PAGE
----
Municipal bail reform ordinance

Too many people sit in jail simply because they are too poor to make their bond.

 

Goal

Eliminate money bail

Key players

The Bail Bond Industry
Criminal Court Judges
City Council

Status

Reform measures enacted

 

Summary

The ordinance—proposed by OPPRC and passed unanimously by City Council on January 12, 2017—eliminates bail and bond for most municipal offenses. Too many people are incarcerated for low-level, non-violent offenses just because they are too poor to pay their bond and buy their freedom.

Background

Many in OPP are charged with low-level nonviolent offenses, and many are there because they cannot afford to pay their bond. 90% of people inside OPP are awaiting their day in court—only 10% are convicted of a crime and serving a sentence.

Incarcerating the poor has serious, destabilizing effects on people’s lives. Even one day in jail can have serious effects on people’s lives—people can lose their jobs, their homes, and their kids, while they await trial for a crime they are, by law, innocent of until they are proven guilty.

Incarcerating people because they are poor does not keep us safer–and it is unconstitutional.

 
 

What we’ve accomplished:

 

1.

Story Circle Workshop held for Municipal Bail Hearing. This was a space for people who have been impacted by municipal bail to learn about the ordinance, share their story, give feedback to others, and prepare to tell City Council why this ordinance is important. September 12, 2016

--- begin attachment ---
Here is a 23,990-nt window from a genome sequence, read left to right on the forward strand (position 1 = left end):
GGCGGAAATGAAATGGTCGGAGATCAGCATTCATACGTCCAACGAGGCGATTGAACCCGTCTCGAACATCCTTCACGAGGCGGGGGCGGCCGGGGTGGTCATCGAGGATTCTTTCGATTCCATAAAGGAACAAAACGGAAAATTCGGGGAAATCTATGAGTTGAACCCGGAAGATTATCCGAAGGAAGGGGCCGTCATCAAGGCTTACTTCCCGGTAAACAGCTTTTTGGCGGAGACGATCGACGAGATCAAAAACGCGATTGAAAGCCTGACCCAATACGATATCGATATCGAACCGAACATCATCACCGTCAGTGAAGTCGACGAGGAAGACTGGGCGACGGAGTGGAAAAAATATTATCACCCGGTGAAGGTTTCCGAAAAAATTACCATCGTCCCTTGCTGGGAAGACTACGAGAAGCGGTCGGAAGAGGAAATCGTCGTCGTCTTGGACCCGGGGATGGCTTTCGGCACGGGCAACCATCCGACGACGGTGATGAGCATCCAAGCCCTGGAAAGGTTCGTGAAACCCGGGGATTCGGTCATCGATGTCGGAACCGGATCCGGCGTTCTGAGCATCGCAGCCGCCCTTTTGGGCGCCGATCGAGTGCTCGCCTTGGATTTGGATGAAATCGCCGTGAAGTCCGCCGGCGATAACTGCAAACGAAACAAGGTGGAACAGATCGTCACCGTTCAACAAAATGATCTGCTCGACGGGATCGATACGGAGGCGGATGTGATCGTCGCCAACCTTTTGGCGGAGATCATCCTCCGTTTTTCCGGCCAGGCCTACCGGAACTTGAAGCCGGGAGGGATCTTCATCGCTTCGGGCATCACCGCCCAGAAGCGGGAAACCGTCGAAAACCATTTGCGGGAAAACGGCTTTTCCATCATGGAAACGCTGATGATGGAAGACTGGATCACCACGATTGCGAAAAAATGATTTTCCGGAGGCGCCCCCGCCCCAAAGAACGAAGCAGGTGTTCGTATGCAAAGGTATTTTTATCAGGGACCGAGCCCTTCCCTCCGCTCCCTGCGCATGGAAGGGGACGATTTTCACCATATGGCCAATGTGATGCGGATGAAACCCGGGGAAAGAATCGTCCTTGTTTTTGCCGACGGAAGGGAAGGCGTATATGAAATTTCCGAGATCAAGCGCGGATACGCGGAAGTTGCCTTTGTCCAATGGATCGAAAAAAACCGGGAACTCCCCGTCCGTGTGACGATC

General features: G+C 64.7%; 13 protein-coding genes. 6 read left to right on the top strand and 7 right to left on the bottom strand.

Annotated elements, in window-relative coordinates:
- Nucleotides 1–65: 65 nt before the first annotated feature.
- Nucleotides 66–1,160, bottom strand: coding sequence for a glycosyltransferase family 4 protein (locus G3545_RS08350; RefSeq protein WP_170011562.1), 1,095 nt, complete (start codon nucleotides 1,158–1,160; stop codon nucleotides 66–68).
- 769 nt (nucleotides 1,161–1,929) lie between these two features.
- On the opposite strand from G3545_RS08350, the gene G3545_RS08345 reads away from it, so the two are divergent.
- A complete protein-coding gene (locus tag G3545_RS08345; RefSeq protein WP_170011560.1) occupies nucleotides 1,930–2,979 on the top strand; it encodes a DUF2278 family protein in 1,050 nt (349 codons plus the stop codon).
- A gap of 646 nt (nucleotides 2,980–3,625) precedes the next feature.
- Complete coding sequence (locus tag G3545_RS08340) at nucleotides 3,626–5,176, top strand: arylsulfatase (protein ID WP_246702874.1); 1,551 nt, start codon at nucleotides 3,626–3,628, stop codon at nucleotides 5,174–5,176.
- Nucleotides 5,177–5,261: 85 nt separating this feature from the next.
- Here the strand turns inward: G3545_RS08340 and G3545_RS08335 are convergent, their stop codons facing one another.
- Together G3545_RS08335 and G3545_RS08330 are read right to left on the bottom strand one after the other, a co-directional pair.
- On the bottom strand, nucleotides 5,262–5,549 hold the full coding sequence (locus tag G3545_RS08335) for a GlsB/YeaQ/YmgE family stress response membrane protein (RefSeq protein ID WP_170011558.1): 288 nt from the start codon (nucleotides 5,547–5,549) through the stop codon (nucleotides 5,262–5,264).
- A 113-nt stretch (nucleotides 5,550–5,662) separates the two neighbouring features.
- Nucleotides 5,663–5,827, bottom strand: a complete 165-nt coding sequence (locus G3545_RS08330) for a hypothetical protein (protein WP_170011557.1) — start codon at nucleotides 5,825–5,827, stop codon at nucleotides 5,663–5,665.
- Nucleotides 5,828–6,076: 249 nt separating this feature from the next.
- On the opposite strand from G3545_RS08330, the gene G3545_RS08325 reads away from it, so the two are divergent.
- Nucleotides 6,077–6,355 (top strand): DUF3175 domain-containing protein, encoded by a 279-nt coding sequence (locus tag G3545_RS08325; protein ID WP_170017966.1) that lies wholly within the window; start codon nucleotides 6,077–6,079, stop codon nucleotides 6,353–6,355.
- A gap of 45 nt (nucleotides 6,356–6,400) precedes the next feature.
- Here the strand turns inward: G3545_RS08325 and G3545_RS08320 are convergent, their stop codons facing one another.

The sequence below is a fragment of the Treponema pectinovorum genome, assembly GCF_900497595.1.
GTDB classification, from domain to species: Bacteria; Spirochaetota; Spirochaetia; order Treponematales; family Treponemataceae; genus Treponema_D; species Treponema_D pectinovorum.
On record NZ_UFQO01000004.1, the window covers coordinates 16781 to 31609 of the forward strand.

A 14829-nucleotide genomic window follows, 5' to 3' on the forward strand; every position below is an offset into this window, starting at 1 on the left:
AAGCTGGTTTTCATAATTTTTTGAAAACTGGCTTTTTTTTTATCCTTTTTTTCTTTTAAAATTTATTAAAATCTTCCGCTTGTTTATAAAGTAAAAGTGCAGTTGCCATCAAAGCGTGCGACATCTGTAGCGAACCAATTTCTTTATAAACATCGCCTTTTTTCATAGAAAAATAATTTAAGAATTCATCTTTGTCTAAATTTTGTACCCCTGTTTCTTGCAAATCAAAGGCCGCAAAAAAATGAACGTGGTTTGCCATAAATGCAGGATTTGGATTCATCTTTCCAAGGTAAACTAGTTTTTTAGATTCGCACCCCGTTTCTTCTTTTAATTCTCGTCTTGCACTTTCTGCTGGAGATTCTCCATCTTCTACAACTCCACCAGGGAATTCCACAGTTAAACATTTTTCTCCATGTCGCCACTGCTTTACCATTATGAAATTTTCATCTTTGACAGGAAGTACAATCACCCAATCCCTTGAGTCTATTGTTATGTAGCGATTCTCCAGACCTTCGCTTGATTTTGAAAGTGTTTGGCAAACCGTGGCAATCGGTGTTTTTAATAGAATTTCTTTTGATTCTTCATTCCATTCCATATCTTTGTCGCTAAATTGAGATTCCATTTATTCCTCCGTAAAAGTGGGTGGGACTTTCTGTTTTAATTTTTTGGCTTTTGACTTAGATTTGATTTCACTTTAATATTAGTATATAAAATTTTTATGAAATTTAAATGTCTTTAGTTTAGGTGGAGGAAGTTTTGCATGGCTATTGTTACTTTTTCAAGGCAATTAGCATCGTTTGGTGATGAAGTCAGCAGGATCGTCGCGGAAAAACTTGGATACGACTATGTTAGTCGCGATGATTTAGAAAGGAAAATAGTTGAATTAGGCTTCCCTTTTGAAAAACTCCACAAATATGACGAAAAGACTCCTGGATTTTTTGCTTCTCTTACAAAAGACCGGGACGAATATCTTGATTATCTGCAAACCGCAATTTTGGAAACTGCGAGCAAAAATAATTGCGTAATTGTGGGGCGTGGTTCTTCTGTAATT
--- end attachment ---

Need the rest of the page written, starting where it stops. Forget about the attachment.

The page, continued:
2.

Councilmember Guidry introduced an ordinance that would eliminate money bail and pretrial detention for most municipal offenses.  The ordinance, which was first proposed by OPPRC, was first heard at the following Criminal Justice Committee meeting. September 17, 2016

 

3.

City Council unanimously passed OPPRC’s municipal bail reform ordinance, eliminating money bail for most city charges. January 12, 2017

 

 
 
Commercial bail bond companies dominate the pretrial release systems of only two nations, the United States and the Philippines.
— The New York Times
 
 

 

Further Reading

For more information about debtors prisons and the costs of incarcerating the poor in New Orleans and nationally, check out the following: